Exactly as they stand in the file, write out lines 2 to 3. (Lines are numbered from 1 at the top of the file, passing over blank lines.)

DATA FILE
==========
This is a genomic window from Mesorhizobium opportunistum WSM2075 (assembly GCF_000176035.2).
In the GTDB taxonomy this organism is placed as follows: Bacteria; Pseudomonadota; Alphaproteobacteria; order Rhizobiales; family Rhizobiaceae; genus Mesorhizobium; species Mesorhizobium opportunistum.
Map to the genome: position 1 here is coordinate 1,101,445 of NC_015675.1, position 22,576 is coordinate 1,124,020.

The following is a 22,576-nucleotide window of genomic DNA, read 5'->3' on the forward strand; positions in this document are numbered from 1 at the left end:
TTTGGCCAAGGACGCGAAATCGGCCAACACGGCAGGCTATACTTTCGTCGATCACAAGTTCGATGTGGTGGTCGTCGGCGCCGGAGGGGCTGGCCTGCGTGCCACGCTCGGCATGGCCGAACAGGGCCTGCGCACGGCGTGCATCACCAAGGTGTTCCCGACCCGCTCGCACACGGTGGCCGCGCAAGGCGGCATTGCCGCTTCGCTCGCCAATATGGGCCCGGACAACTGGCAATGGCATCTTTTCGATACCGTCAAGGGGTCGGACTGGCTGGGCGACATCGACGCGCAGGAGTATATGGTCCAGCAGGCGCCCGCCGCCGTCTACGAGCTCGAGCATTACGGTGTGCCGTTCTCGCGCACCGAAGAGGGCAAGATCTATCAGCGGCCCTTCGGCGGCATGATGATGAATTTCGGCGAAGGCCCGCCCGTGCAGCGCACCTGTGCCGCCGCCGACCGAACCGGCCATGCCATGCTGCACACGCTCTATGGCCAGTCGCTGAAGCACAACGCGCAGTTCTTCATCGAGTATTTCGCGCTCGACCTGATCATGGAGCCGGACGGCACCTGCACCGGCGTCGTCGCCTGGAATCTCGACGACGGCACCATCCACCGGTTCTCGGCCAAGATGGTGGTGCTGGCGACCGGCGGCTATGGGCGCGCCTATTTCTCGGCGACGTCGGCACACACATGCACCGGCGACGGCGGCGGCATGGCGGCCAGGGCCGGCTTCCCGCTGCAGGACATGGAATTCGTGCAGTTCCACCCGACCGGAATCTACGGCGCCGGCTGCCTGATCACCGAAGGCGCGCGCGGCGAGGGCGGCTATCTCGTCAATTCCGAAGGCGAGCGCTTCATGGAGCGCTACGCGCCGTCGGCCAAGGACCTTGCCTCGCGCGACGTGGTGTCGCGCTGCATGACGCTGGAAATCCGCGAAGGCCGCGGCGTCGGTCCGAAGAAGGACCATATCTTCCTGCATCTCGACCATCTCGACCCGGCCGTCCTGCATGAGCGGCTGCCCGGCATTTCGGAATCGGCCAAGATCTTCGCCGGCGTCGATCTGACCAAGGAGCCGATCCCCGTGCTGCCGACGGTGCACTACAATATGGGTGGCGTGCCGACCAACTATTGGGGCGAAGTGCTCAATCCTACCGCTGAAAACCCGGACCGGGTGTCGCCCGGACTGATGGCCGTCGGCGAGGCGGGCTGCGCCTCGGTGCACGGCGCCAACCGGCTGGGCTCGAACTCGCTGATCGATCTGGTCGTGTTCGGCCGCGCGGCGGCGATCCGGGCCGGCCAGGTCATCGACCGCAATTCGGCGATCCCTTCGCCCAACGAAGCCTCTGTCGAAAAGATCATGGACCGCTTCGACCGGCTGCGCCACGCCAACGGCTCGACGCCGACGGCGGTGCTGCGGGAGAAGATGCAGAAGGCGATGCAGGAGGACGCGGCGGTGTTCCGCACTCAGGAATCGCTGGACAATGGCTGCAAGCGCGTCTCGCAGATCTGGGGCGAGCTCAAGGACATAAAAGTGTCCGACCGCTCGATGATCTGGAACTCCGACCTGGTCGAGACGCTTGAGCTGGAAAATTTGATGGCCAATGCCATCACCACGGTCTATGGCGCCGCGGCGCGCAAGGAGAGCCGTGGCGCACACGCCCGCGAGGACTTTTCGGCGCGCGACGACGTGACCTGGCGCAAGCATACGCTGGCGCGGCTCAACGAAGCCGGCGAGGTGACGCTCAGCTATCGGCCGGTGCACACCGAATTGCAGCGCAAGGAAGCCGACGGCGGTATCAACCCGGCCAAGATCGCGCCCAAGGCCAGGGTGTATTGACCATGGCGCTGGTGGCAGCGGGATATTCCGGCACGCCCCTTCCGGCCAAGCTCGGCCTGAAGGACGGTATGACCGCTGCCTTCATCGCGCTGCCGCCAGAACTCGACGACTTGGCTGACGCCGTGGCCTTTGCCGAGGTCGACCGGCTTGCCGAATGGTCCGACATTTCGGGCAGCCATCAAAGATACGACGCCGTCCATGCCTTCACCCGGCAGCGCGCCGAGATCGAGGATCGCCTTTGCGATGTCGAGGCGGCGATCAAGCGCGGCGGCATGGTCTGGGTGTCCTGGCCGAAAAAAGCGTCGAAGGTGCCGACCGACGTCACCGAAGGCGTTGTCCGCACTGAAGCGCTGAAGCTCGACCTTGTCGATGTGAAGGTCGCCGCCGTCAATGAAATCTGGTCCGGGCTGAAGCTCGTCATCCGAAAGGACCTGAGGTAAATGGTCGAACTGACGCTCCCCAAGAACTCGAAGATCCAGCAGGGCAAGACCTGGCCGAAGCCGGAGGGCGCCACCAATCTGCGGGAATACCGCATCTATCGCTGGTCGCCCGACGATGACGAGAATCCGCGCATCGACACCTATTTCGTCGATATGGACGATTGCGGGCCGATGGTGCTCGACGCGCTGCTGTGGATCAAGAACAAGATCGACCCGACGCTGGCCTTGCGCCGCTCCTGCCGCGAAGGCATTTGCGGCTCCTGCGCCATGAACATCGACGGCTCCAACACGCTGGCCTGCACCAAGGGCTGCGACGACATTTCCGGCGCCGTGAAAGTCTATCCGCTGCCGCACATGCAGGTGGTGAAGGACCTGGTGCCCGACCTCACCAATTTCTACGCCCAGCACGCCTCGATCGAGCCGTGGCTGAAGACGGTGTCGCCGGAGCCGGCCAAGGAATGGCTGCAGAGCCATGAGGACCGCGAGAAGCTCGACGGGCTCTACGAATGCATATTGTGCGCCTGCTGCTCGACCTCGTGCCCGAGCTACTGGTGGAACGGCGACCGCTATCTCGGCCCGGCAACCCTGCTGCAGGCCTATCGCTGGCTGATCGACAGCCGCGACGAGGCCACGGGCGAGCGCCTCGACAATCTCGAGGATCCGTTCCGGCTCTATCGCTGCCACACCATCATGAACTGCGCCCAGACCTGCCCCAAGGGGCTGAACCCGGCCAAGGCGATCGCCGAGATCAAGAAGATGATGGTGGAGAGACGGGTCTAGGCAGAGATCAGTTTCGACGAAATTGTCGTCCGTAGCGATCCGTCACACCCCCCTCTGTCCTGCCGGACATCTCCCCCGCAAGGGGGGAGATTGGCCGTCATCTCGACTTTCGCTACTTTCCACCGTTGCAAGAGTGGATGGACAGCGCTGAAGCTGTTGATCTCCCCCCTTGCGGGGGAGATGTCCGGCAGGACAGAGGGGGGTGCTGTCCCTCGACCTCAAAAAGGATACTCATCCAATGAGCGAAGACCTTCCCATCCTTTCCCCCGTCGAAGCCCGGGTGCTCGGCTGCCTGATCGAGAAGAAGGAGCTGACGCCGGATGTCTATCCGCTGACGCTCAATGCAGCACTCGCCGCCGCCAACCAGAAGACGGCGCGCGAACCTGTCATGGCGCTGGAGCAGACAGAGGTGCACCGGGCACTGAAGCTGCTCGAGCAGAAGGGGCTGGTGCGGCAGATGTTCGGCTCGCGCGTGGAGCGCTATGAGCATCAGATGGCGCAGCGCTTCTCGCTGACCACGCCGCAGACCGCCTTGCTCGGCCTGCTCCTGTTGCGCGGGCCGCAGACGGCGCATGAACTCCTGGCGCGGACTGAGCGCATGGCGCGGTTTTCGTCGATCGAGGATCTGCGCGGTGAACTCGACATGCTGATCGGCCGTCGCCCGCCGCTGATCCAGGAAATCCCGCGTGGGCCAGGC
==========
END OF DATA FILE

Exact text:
In the GTDB taxonomy this organism is placed as follows: Bacteria; Pseudomonadota; Alphaproteobacteria; order Rhizobiales; family Rhizobiaceae; genus Mesorhizobium; species Mesorhizobium opportunistum.
Map to the genome: position 1 here is coordinate 1,101,445 of NC_015675.1, position 22,576 is coordinate 1,124,020.